Your Vocation

June 2, 2014 at 1:43 pm | Posted in Isaiah, Uncategorized | 7 Comments
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If you work at a “secular” job (as opposed to a paid ministry position), let me offer you a suggestion: Consider thinking about your job as not just a job, not just an occupation, not just a position, or a career, or even a profession. Consider thinking of it as your “vocation.”

What do I mean by that? I mean that “vocation” is a word derived from the Latin word vocare, which means “to call,” and from which we get words like “vocal” and “vocabulary” and even “voice.” The idea is that, in a spiritual sense, as a Christian, you are to do what God has “called” you to do.

1. Your vocation is real.

The Holy Spirit spoke through the Apostle in Ephesians 4:1 and wrote: “I therefore, the prisoner of the Lord, beseech you that ye walk worthy of the vocation wherewith ye are called…” It is very important that you do not compartmentalize your spiritual convictions away from the rest of your life, including your job.

Most secular jobs are difficult. They involve situations where problems are encountered on a regular basis, and if they were problems with easy solutions, chances are, you and your job would not be necessary to deal with them. A recognition that your calling is from God will give you determination and purpose in dealing with problems. It will also remind you to seek God’s help in dealing with these problems.

Be not thou therefore ashamed of the testimony of our Lord, nor of me his prisoner: but be thou partaker of the afflictions of the gospel according to the power of God; Who hath saved us, and called us with an holy calling, not according to our works, but according to his own purpose and grace, which was given us in Christ Jesus before the world began,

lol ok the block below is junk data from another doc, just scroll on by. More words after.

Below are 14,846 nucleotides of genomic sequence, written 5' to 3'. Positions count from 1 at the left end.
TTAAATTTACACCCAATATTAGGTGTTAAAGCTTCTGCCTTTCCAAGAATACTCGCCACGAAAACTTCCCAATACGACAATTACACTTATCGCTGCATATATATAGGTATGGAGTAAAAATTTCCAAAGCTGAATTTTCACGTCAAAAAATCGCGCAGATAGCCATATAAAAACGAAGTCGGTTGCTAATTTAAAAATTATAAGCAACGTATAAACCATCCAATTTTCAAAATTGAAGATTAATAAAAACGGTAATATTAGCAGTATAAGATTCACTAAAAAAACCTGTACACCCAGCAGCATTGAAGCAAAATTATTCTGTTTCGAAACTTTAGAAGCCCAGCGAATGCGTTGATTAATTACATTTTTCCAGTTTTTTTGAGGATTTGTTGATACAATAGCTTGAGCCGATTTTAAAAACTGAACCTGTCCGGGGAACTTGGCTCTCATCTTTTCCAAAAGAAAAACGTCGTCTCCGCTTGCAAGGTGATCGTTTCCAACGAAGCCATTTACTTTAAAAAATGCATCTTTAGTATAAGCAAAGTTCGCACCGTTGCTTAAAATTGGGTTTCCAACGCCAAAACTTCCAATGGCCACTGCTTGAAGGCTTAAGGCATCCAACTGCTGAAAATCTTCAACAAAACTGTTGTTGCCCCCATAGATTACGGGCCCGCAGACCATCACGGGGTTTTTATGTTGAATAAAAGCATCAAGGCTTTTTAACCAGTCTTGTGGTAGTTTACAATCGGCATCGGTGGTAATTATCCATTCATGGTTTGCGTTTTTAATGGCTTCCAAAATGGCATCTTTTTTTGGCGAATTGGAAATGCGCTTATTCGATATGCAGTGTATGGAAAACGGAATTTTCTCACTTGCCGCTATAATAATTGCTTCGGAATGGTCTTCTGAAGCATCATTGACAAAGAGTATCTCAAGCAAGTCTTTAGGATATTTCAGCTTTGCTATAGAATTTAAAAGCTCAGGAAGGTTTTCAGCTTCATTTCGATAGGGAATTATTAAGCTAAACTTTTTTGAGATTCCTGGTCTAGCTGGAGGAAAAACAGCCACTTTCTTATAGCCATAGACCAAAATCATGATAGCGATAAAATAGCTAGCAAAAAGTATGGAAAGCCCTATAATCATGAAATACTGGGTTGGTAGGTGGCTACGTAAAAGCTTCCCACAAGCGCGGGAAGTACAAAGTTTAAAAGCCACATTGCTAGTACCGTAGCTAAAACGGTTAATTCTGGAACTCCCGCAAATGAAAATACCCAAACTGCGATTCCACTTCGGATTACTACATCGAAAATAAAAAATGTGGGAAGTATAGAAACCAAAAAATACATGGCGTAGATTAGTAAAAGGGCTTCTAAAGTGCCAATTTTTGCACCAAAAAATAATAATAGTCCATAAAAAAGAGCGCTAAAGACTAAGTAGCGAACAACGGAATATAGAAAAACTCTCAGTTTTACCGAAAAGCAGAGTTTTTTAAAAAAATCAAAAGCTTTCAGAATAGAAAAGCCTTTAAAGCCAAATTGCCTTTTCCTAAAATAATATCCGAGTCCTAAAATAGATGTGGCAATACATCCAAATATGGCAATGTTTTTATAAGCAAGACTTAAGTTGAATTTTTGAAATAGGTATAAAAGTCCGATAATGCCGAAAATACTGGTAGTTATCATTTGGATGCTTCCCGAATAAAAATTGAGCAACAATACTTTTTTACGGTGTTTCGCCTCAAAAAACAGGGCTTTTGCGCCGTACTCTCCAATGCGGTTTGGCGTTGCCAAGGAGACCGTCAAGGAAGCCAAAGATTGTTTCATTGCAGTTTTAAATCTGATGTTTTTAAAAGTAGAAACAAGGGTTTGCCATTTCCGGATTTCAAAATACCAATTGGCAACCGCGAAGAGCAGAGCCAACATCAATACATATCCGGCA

II Timothy 1:8-9 (emphasis added)

The first calling you ever received as a Christian was the calling to become a Christian, and it is no surprise to God that you are on the career path where you now find yourself. He has a gracious purpose in mind, just as much as if you had been called to some official religious office. In the Kingdom of God that you are a part of if you are truly a Christian, there is no “sacred” and “secular” for you! Your briefcase, your hardhat, your pens and calendar, your suit, coat, tie, or coveralls are sacred because they are used in your vocation.

2. Your vocation is relevant.

There is a great need for Christians in whatever field you are employed, but that need does not exist because the problems of this world have become too big for God, nor does he need your help sorting them out. However, He chooses to glorify Himself by expressing His attributes in a fallen world.

None calleth for justice, nor any pleadeth for truth: they trust in vanity, and speak lies; they conceive mischief, and bring forth iniquity.

Isaiah 59:4

The types of problems which Isaiah is describing are right in there with things like shedding innocent blood and oppression of the weak and poor, and all sorts of lying and deceitfulness – the things which God abhors and which provoke His wrath. Prophetically, Isaiah 59 speaks to the days in which we live just as much as it did to the people of Israel during Old Testament times. The entanglements and problems that you will see among your co-workers, customers, or clients are not the products of innocent happenstance. When you go to work, you are going into a dark, hostile environment, like it or not.